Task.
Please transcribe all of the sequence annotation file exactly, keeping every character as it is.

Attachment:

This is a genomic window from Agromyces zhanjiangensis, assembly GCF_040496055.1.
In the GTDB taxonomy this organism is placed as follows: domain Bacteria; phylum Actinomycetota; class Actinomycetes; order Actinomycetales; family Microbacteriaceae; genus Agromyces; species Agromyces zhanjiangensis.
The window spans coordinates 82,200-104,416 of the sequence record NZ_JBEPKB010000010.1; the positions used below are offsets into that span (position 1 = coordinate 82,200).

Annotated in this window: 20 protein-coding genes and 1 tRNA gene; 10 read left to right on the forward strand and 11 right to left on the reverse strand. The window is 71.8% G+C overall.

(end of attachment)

This is a genomic window from Agromyces zhanjiangensis, assembly GCF_040496055.1.
In the GTDB taxonomy this organism is placed as follows: domain Bacteria; phylum Actinomycetota; class Actinomycetes; order Actinomycetales; family Microbacteriaceae; genus Agromyces; species Agromyces zhanjiangensis.
The window spans coordinates 82,200-104,416 of the sequence record NZ_JBEPKB010000010.1; the positions used below are offsets into that span (position 1 = coordinate 82,200).

Annotated in this window: 20 protein-coding genes and 1 tRNA gene; 10 read left to right on the forward strand and 11 right to left on the reverse strand. The window is 71.8% G+C overall.